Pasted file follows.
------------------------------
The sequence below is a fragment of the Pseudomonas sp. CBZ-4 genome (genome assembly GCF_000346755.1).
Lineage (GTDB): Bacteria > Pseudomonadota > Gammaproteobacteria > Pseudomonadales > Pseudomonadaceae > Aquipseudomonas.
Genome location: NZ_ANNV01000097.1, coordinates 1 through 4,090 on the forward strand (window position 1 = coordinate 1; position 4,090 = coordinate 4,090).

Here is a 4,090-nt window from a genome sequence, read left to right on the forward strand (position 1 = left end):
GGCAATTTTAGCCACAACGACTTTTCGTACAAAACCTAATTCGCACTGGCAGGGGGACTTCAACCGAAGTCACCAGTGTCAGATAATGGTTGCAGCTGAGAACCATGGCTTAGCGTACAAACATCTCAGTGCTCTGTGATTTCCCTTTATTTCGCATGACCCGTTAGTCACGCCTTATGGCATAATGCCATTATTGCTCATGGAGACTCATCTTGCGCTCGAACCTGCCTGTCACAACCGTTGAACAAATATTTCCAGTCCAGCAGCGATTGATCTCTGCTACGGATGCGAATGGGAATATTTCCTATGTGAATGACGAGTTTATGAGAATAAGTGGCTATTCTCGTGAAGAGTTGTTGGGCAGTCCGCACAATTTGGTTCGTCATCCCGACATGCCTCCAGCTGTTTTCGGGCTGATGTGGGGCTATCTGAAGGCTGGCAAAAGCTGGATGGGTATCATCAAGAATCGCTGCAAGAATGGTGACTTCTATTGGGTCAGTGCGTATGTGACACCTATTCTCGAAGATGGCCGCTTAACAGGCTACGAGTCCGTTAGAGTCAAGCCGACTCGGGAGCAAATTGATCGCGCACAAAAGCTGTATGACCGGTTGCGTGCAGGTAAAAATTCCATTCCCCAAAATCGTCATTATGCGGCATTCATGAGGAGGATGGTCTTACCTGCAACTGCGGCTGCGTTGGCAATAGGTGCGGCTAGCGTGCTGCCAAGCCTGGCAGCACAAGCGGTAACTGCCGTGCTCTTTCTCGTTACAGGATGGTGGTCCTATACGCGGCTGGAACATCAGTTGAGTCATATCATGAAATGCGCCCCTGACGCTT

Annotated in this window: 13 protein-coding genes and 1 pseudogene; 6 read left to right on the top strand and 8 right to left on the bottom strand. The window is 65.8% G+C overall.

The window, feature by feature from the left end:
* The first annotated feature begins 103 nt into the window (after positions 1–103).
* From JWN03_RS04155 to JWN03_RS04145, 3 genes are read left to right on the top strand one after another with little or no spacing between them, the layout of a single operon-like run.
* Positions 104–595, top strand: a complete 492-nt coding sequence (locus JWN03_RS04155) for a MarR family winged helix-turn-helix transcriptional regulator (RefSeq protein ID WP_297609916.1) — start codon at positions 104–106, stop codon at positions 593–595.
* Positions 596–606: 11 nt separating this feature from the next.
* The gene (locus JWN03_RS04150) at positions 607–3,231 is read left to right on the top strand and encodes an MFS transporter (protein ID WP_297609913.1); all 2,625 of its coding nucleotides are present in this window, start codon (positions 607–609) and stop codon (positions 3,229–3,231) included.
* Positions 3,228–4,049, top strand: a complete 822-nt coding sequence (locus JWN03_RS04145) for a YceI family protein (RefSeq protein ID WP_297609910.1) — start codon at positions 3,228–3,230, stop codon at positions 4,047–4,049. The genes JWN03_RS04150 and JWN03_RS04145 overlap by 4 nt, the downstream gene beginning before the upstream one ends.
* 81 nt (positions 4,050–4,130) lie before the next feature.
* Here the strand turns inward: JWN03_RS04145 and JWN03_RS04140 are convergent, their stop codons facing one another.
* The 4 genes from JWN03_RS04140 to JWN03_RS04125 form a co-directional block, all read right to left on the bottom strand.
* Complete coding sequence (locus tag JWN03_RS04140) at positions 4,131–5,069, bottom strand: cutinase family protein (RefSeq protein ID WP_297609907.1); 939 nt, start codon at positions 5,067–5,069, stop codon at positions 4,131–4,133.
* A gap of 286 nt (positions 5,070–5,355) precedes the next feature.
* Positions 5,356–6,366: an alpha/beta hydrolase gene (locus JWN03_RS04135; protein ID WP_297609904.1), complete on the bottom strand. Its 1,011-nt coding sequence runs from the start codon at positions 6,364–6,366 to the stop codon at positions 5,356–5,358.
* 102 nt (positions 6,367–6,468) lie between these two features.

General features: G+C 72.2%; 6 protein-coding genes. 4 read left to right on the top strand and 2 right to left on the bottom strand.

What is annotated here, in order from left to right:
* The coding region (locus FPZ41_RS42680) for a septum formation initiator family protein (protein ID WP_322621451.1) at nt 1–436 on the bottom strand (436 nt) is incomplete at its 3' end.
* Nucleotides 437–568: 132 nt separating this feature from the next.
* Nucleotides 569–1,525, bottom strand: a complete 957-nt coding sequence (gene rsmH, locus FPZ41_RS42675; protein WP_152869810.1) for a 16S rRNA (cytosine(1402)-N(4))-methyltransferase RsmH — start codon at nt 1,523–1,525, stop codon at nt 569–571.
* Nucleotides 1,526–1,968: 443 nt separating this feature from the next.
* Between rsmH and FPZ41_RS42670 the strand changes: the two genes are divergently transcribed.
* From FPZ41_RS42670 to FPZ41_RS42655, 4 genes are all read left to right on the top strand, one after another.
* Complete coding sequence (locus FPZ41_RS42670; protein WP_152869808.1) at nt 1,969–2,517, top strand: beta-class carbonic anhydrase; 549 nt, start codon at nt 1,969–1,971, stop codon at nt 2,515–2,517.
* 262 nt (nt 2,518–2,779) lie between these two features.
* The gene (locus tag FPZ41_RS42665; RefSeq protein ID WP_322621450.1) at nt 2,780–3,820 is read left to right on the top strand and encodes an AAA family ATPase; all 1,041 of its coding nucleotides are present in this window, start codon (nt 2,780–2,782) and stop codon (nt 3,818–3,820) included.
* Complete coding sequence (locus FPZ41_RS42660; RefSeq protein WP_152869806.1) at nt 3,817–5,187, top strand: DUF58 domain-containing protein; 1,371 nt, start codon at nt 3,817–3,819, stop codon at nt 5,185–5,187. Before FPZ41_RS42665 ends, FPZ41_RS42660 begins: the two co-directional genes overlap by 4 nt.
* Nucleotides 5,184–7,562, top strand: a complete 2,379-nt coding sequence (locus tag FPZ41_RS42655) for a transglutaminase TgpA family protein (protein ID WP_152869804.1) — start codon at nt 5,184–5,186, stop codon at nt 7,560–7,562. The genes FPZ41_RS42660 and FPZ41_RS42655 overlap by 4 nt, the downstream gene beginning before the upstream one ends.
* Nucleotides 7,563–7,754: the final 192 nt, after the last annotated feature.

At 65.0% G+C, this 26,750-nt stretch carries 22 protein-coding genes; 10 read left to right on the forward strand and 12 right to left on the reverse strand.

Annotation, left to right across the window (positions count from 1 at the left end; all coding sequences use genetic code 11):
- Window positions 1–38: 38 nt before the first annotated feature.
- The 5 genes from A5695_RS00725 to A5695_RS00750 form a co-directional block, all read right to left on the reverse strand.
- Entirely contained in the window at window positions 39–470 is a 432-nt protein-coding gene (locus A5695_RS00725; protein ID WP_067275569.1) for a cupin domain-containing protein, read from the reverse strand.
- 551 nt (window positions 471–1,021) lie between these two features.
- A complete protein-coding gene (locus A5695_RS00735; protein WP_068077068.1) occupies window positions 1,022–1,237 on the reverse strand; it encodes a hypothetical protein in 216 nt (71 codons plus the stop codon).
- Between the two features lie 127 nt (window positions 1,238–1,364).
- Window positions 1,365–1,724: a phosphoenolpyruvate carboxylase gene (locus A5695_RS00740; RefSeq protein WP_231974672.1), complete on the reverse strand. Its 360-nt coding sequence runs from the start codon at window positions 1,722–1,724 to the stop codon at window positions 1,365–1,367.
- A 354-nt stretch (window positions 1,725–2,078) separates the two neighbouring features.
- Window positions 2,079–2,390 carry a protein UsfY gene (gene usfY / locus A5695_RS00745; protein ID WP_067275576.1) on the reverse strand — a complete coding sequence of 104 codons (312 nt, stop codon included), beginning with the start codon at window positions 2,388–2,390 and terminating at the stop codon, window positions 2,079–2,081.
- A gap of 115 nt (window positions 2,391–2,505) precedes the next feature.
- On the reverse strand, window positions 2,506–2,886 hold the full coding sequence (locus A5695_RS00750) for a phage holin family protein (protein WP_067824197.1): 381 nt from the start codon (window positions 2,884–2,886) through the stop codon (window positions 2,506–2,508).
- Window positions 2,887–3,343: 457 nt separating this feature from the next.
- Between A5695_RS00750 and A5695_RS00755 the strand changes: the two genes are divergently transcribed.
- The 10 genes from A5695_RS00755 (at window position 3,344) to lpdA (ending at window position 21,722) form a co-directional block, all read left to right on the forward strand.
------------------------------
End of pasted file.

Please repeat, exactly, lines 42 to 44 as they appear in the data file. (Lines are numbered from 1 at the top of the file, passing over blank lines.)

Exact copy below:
- Between the two features lie 127 nt (window positions 1,238–1,364).
- Window positions 1,365–1,724: a phosphoenolpyruvate carboxylase gene (locus A5695_RS00740; RefSeq protein WP_231974672.1), complete on the reverse strand. Its 360-nt coding sequence runs from the start codon at window positions 1,722–1,724 to the stop codon at window positions 1,365–1,367.
- A 354-nt stretch (window positions 1,725–2,078) separates the two neighbouring features.